The State may be inclined to argue that since the props were designed by the students to be stationary on a set, they did not go through the proper safety procedures to ensure the objects inside would not fall out of the container, therefore it is not possible to objectively determine if there could be debris or not which are capable of causing serious physical harm. This point is irrelevant since prior to the addition of the rocks, the students repeatedly threw the prop around without any reported injuries. From an objective point of view, this is sufficient proof that an ordinary person would not expect the prop to be capable of causing such injuries. On the other hand, the State may be concerned that pipe cleaners typically have pointed tips however in this case, they were well rounded and covered with soft, fluffy material to significantly lessen the threat of the harsh edges.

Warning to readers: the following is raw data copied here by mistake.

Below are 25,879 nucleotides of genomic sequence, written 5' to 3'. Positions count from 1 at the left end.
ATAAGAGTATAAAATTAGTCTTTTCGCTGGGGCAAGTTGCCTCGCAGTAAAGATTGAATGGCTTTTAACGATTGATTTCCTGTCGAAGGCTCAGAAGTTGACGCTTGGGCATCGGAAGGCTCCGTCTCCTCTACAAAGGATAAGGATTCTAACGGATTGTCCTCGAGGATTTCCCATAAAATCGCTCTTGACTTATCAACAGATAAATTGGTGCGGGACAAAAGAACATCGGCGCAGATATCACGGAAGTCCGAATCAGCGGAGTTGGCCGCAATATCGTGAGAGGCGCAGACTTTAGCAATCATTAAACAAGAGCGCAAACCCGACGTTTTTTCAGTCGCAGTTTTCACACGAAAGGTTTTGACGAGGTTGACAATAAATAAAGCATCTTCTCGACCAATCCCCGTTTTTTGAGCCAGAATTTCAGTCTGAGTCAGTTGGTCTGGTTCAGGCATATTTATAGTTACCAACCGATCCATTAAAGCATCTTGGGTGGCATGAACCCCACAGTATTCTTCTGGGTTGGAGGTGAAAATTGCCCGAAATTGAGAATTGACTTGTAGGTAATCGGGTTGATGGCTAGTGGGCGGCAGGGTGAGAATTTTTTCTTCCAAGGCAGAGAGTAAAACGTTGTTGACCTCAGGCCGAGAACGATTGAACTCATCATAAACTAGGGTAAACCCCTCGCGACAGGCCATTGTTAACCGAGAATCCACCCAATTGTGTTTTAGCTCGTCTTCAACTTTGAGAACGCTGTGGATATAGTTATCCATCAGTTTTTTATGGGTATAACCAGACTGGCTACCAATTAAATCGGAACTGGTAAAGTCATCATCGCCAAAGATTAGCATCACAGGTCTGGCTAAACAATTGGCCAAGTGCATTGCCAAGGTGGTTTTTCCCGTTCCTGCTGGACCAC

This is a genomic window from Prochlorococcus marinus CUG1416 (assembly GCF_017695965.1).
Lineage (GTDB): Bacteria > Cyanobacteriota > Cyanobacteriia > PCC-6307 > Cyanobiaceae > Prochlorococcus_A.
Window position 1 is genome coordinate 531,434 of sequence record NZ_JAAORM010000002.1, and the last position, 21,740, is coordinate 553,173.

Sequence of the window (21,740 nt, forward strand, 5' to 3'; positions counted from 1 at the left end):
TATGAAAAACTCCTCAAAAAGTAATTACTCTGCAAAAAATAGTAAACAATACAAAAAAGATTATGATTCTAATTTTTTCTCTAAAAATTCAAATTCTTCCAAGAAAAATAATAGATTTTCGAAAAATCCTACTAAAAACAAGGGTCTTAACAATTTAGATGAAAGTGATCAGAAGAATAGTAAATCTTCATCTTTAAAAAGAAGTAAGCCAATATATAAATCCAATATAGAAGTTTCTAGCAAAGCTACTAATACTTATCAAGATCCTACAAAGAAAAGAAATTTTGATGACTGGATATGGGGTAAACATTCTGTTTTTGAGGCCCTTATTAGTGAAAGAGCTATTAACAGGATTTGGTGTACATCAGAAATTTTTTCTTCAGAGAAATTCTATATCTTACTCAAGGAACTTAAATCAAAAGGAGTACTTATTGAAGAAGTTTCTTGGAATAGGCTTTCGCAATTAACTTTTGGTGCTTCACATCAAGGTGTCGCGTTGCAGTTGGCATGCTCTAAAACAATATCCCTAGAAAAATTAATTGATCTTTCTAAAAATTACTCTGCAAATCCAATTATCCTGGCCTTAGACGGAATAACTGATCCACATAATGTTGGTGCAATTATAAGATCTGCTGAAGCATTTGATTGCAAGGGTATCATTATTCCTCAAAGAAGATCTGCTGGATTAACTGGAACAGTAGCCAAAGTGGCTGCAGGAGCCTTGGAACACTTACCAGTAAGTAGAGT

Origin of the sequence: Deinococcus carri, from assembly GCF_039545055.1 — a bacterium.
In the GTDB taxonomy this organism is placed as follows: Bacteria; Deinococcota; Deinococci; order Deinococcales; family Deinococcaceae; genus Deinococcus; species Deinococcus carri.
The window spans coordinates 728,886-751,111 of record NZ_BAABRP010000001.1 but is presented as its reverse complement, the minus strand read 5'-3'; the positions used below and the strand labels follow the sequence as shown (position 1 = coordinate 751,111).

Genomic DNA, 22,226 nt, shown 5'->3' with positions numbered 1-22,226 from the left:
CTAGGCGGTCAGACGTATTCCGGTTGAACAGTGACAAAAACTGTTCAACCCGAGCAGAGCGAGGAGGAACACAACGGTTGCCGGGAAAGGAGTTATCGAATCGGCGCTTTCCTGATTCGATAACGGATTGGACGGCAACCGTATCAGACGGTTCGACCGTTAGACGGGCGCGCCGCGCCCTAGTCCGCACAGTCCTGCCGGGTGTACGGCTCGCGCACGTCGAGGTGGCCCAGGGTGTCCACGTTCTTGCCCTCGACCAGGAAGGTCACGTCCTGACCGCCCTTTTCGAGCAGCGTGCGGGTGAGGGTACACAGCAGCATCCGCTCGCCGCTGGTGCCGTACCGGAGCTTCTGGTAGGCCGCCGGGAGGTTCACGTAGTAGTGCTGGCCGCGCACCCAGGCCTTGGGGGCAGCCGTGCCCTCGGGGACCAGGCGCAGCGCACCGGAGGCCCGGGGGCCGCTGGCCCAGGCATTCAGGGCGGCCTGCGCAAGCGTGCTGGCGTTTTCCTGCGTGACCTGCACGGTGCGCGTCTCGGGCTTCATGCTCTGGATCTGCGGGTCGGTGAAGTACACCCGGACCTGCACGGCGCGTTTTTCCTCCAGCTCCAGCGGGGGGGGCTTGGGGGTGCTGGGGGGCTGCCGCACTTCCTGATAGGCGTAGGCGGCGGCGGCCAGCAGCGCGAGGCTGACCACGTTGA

The prop’s impact was not strong enough to force Ana to the ground. Based on the above-mentioned differences, the court is unlikely to find the prop a dangerous instrument as it was incapable of causing serious physical injuries.